Here is one more do the big embroidery/screen printing businesses work out the copyright issues? I have seen the embroidery design books in their does this work for them? Do they have a contract with the company that makes the design?
User: lazyolazys
Member since: 03-04-2007
Total posts: 17
From: lazyolazys
Date: 06-28-2007, 11:42 AM (8 of 10)
One more question/idea....

Is it advantagous to begin thinking about purchasing the digitizing plug-in from Embird and design your own embroidery patterns? As this would end the issue of copyright laws, how feasible is it? Or how difficult and time consuming is it versus just learning and dealing with the copyright laws? I do have the Embird basic program and have thought about the other plug-ins, but do not want to get too deep into this without some advice on feasibility and success in doing so. Any thoughts....
User: lazyolazys
Member since: 03-04-2007
Total posts: 17
From: paroper
Date: 06-28-2007, 01:40 PM (9 of 10)
There are companies like OESD that have designs, tons of them that can be sewn onto someone and sold in any manner you wish. You have to be careful that the designs you are using fall into those catagories. Once you find a couple of companies that have a wide variety of designs that are used for that, I suggest that you stay pretty much with those companies where possible.

OESD actually has tiers of copywrite. Those that are stock and can be purchased individually or in packs or in do-it-yourself packs for X dollars and freely used, changed, and reproduced in mass, they have a tier of LICENSED designs that actually are not theirs, the designs belong to an artist who sets the copywrite on the deisgns. After a period of time, OESD will retire these. Licesnsed designs cannot be sold on anything....anytime, anywhere, even for charity. The only way to avoid this is to get special permission from the ARTIST. Since OESD does not really own these designs,k they cannot give the permission. The other catagory is Crafters' Choice which allows 25 items from the collection to be sold. This is to control marketing and to avoid mass marketing of these items.

Some companies have restiricts of different numbers and may specify that those designs may not be marketed online. This is to control mass marketing/mass production.

Other companies that will allow some free selling of their designs, Great Notions, Dakota Collectables, I think that Embroidery library ( or EL) allows their designs to be sold. You just have to check the copywrite. Some of these companies may very high quality commercial designs. There is a difference in the quality and look between different companies.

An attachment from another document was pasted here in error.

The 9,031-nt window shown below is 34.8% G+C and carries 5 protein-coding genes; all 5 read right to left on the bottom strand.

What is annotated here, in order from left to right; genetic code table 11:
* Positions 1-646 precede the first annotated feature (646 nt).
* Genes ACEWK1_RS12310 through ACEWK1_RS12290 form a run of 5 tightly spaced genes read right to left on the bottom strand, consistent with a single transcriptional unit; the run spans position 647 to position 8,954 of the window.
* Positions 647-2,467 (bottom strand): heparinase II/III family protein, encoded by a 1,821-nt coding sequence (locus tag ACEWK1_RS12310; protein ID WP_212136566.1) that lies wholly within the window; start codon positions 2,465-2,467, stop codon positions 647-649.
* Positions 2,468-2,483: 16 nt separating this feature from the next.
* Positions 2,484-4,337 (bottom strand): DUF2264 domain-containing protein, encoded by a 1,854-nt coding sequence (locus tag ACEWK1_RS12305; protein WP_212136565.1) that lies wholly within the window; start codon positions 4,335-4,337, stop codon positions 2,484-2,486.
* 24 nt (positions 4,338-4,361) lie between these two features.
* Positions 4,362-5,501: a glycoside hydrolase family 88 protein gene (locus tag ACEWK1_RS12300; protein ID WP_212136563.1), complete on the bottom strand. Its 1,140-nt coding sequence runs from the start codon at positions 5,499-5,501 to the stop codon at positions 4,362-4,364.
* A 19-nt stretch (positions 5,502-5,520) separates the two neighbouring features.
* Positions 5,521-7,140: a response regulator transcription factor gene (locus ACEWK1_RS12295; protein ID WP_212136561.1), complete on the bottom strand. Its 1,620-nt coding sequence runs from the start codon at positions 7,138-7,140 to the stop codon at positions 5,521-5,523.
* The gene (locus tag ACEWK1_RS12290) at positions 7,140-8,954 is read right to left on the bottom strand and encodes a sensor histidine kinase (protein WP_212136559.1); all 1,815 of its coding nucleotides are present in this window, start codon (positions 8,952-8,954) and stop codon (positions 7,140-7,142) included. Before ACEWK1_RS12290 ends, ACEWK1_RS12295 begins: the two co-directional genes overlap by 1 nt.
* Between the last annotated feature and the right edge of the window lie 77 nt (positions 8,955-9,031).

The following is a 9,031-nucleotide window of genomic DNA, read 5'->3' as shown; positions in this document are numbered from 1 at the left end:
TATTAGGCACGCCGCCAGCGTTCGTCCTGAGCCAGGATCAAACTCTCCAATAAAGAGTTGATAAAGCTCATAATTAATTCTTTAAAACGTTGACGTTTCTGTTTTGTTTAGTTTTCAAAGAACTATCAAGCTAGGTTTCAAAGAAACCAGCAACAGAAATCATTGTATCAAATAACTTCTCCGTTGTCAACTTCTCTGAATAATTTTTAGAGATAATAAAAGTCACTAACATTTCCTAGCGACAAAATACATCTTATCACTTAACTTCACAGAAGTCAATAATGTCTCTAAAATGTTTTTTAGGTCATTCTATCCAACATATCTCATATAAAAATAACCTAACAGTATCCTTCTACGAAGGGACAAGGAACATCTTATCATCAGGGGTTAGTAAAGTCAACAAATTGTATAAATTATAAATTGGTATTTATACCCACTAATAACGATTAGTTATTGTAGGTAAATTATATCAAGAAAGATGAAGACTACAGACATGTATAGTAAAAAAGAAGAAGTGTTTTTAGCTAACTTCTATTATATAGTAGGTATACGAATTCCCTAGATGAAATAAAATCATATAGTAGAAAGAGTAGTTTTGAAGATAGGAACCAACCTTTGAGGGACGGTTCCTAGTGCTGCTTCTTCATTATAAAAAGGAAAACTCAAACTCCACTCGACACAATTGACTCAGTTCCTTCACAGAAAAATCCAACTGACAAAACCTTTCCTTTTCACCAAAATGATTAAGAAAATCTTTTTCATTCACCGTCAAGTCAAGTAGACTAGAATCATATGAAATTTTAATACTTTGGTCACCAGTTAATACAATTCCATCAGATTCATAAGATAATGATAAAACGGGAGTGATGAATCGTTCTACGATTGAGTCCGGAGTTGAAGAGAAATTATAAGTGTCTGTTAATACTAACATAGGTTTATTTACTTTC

Be aware that some copywrites are so tight that even enlargement of the design or changing design colors is a violation. You also have to understand that just because a design came on your machine, it is not necessarily free for you to use to have to CHECK EVERYTHING and keep track of the copywrites on the designs. I keep those of mine that are in the computer divided in folders by the selling company so that I can go back and double check the copywrite on the designs.

As you work you'll get a lot of requests for company and school logos. YOU HAVE TO BE VERY CAREFUL. Just because you digitize something, it isn't necessarily yours. If it is a copy of someone's trademark or logo, often it will be legally trademarked or copywrite protected. Many people think is it OK if it is "just for me"....that is not true. Trademarks and copywrite still applies. You would be amazed at the number of people that are out there looking too. I've known of people getting "caught" in the strangest places, small towns, air planes, all can't ever risk it.

As someone else said, if you buy from someone you think is a reputable dealer but they have purchased/digitized whatever and sold you the design, you can still loose everything pretaining to your, machine, EVERYTHING and face a hefty fine and jail time. It isn't worth it not to keep track and be extra careful, checking and double checking.

If you see it ANYWHERE and it is a huge collection that someone has for sale really cheap, run the other It takes a lot of time to digitize a design. It is not uncommon for a pack of 20-30 items to run upwards to $150. If you find 3000 designs for 14.95, RUN! Also, you'll see that most companies' designs have a "look". I can look at designs and almost know those from Embroidery library, Great Notions, OESD or Dakota. I've seen them so many times, and each company's designs look unique to them. After a while you get a feel for it. If you see a design collection with wildly different designs that "look" different in colors, sizes, suspicious!

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User: paroper
Member since: 02-03-2004
Total posts: 3775
From: lazyolazys
Date: 06-28-2007, 02:57 PM (10 of 10)
Thanks Pam! That information was so helpful! I am have several designs that I have already downloaded from OESD, Great Notions, and Dakota Collectibles. I will look into their information next week while I am on "vacation". Thanks again!
User: lazyolazys
Member since: 03-04-2007
Total posts: 17